Subject: I have found a DVD that I think you would enjoy
|Bach - Christmas Oratorio|
Actors: Bernarda Fink, Claron McFadden, Dietrich Henschel, Christoph Genz, Monteverdi Opera Choir
Genres: Music Video & Concerts, Musicals & Performing Arts
Bach's Christmas Oratorio from John Eliot Gardiner and Colle
J Scott Morrison | Middlebury VT, USA | 11/23/2005
(5 out of 5 stars)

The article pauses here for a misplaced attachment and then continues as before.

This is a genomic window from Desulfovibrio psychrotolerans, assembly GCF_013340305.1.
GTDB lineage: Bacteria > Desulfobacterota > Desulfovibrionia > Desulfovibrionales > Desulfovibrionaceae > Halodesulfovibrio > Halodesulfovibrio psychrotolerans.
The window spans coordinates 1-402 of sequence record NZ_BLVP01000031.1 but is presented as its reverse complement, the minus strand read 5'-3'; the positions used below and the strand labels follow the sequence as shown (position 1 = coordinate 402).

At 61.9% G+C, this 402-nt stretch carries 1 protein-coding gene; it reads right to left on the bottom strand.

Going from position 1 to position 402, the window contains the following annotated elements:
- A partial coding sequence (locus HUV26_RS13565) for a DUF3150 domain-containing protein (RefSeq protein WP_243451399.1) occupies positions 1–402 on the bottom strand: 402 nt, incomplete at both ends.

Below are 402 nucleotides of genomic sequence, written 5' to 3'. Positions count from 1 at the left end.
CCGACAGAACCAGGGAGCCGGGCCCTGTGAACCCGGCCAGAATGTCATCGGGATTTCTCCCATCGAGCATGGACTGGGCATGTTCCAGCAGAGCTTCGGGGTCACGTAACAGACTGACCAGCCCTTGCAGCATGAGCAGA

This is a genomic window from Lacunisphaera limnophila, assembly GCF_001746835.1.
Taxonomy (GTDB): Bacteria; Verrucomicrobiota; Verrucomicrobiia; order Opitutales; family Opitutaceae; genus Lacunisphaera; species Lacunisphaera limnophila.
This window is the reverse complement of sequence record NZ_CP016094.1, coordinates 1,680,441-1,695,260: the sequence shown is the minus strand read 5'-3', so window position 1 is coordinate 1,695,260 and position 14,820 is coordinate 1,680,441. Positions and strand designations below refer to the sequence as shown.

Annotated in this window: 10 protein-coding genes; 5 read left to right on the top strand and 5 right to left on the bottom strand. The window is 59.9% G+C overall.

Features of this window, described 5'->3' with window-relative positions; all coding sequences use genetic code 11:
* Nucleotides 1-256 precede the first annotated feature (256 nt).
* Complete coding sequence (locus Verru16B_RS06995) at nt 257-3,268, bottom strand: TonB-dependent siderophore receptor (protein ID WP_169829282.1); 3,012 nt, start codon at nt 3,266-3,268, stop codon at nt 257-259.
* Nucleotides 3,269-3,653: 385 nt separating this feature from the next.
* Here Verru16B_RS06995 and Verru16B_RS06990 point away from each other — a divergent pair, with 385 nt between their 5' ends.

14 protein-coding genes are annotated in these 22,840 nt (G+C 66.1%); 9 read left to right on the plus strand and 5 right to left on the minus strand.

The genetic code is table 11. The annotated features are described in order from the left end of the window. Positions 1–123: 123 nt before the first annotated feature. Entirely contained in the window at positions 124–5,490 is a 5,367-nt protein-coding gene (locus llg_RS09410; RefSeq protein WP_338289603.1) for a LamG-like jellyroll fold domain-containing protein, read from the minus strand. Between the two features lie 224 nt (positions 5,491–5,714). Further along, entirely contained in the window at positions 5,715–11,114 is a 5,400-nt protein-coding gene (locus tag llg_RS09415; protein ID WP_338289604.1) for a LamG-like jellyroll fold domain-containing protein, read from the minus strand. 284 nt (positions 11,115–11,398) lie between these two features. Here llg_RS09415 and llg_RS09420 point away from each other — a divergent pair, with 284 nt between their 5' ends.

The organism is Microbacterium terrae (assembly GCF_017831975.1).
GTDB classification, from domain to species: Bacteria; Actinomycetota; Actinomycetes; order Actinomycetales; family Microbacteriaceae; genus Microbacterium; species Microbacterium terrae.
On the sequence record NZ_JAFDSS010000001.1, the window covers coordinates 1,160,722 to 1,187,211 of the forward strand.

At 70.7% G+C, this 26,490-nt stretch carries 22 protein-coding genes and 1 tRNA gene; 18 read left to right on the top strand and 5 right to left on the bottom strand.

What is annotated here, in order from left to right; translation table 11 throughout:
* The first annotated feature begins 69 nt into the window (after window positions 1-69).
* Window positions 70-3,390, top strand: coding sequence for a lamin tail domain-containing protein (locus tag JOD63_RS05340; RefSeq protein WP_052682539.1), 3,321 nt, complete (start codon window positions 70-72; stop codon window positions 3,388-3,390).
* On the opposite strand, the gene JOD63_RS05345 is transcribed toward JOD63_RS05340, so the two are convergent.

"As most music-lovers know, John Eliot Gardiner gave himself the remarkable task of performing and recording all of Bach's sacred choral/orchestral works in one year, going from church to cathedral to kirk throughout Europe. Not only that, he and the Monteverdi Choir and English Baroque Soloists did the entire church calendar of cantatas on the Sundays for which they were intended. And, when the original recording company pulled out of the project, he arranged to bring out all the cantatas on his own label. Those CDs have just started being released. Some (perhaps all - I'm frankly not sure) of the performances were also filmed for release on DVD. The very first performance, done late in 1999, was this one of the Christmas Oratorio (Weinachtsoratorium) at the Herderkirche in Weimar, where Bach lived early in his career. The oratorio is a collection of six cantatas; it is not clear whether he intended them to be performed all together, or on each of six feast days between Christmas and Epiphany. Be that as it may, this performance of all six took place before a gala audience and this DVD, beautifully filmed and recorded, is a record of that event. The soloists are American soprano Claron McFadden, the glorious alto Bernarda Fink, the young tenor Christoph Genz as the Evangelist, and bass Dietrich Henschel who seems to be singing everywhere these days (I just reviewed a DVD of Strauss's 'Capriccio' in which he performed the Count).